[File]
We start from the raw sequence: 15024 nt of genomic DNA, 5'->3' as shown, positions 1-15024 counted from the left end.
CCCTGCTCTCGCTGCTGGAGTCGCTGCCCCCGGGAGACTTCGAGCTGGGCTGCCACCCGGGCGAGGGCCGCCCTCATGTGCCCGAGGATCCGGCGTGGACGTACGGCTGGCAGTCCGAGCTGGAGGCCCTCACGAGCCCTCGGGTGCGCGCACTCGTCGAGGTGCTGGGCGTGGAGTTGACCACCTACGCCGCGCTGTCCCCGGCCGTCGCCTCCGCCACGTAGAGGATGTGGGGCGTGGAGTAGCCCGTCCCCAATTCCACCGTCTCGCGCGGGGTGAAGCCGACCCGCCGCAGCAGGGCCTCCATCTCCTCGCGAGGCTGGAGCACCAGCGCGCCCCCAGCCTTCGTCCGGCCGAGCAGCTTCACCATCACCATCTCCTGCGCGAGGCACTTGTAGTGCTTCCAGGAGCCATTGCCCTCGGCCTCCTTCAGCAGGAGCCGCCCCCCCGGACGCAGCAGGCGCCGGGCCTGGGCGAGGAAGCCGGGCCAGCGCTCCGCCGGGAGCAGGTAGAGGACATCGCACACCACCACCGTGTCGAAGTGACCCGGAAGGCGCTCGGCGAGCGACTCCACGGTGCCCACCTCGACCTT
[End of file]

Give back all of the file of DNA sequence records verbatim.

We start from the raw sequence: 15024 nt of genomic DNA, 5'->3' as shown, positions 1-15024 counted from the left end.
CCCTGCTCTCGCTGCTGGAGTCGCTGCCCCCGGGAGACTTCGAGCTGGGCTGCCACCCGGGCGAGGGCCGCCCTCATGTGCCCGAGGATCCGGCGTGGACGTACGGCTGGCAGTCCGAGCTGGAGGCCCTCACGAGCCCTCGGGTGCGCGCACTCGTCGAGGTGCTGGGCGTGGAGTTGACCACCTACGCCGCGCTGTCCCCGGCCGTCGCCTCCGCCACGTAGAGGATGTGGGGCGTGGAGTAGCCCGTCCCCAATTCCACCGTCTCGCGCGGGGTGAAGCCGACCCGCCGCAGCAGGGCCTCCATCTCCTCGCGAGGCTGGAGCACCAGCGCGCCCCCAGCCTTCGTCCGGCCGAGCAGCTTCACCATCACCATCTCCTGCGCGAGGCACTTGTAGTGCTTCCAGGAGCCATTGCCCTCGGCCTCCTTCAGCAGGAGCCGCCCCCCCGGACGCAGCAGGCGCCGGGCCTGGGCGAGGAAGCCGGGCCAGCGCTCCGCCGGGAGCAGGTAGAGGACATCGCACACCACCACCGTGTCGAAGTGACCCGGAAGGCGCTCGGCGAGCGACTCCACGGTGCCCACCTCGACCTT